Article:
NYC comptroller rejects DocGo’s $432M migrant contract

ALBANY — New York City Comptroller Brad Lander on Wednesday rejected the city’s $432 million contract with DocGo to provide shelter services for migrants, citing numerous problems with the deal and also concerns raised in news reports about the company’s activities.

“My office did not make this decision lightly,” Lander said in a statement Wednesday morning. “After a careful review, we are declining to approve this contract due to numerous outstanding concerns.”

Lander, a Democrat who assumed the position in 2022, had never rejected a contract that was issued on an emergency basis. The contract with the city’s Department of Housing Preservation and Development was also the largest emergency contract awarded during his time in office, according to public records. 

“There was little evidence to show that this company has the experience to provide the services it has been contracted for,” Lander said.

The rejection initially bars the city from paying DocGo for any work submitted under the contract, according to the comptroller’s office. The city agency could resubmit a less expensive version of the contract or address the concerns detailed in Lander’s letter to the agency.

He raised concerns on both fiscal issues and noted “serious questions were raised about the integrity and responsibility of this vendor and their subcontractors.” 

DocGo has maintained it is working to provide the best services it can during the migrant crisis, which has led to more than 1,800 migrants being bused upstate and housed in hotels, including several in the Capital Region.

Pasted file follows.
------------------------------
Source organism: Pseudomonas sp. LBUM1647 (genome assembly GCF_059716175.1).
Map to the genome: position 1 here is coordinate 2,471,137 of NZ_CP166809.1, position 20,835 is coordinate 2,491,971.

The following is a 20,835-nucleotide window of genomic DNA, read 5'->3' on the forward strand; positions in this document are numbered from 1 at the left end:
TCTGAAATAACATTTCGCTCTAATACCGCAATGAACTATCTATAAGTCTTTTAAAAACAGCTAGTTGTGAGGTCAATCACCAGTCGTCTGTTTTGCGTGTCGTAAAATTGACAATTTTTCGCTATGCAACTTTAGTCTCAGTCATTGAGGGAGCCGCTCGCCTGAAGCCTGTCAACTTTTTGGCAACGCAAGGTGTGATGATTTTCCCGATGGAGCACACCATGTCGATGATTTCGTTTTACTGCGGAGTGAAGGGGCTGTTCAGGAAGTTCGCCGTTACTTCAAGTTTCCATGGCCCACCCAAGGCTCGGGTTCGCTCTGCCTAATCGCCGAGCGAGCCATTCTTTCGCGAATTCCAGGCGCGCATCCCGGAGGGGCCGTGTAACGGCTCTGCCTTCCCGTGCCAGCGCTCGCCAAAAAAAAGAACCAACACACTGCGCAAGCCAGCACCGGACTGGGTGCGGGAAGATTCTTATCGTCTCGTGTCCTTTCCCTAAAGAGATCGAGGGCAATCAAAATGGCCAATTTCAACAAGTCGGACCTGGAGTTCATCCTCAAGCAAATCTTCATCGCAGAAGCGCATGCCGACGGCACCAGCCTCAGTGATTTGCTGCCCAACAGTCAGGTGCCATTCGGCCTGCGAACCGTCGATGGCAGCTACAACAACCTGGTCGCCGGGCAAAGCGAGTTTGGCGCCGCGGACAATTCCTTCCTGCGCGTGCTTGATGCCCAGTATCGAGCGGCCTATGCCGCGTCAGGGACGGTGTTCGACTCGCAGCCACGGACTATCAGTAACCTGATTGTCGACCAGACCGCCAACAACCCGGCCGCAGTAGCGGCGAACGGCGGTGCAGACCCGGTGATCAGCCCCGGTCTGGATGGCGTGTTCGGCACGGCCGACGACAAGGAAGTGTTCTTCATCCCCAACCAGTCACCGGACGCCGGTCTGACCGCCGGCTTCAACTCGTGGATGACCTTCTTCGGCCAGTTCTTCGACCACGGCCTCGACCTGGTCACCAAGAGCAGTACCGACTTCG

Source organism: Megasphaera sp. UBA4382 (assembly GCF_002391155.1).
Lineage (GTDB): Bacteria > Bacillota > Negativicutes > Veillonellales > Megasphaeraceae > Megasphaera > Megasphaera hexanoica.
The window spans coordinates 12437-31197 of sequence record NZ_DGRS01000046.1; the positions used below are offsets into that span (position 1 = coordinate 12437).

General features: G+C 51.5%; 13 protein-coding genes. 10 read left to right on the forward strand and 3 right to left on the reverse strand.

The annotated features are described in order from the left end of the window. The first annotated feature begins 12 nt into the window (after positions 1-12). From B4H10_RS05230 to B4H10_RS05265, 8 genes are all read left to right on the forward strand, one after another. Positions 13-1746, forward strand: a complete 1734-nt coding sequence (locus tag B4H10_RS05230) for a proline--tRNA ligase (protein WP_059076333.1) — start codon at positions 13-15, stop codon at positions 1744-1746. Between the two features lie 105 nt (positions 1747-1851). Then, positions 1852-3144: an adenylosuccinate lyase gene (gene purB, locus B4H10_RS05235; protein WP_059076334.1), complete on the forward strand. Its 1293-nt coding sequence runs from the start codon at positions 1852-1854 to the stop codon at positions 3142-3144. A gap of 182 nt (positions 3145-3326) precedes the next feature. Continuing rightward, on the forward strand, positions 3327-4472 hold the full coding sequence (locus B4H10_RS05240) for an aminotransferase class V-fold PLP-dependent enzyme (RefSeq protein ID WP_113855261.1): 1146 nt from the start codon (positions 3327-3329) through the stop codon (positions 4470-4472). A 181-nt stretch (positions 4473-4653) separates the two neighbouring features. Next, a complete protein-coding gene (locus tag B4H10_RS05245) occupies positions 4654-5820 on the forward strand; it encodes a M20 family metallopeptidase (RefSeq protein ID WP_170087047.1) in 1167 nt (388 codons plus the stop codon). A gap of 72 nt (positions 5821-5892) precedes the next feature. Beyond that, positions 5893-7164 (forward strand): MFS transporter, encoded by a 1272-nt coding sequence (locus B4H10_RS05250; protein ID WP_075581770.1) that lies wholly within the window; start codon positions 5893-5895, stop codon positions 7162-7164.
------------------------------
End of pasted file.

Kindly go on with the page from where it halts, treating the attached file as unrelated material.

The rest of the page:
Lander’s letter rejecting the contract cited some issues about the publicly traded DocGo’s operations that were highlighted in reporting from the Times Union and the New York Times. He also noted remarks that DocGo CEO Anthony Capone made at an investor conference last month — first reported by the Times Union — that the company’s contract with New York City had positioned it well in a bid for a multi-billion contract with the U.S. Customs and Border Patrol.

Capone highlighted what he said were the potential financial windfalls of that work as part of a crisis that he predicted will not end soon due to political gridlock.

“If DocGo’s CEO is rooting for a never-ending crisis to maximize revenues on a $432 million contract with New York City and leverage billions of dollars more from the federal government — amidst procurement concerns from our office about vendor selection, vendor responsibility, fiscal capacity and subcontractor selection, as well as several ongoing investigations by other public agencies — HPD may want to reconsider whether this vendor is appropriate for the services described,”  Lander wrote in the letter

The New York Department of State recently sent a letter to two companies has DocGo contracted alleging that their private security guards were not properly licensed. State Attorney General Letitia James also sent a letter to DocGo informing the company that it is conducting an investigation…

Read More: NYC comptroller rejects DocGo’s $432M migrant contract

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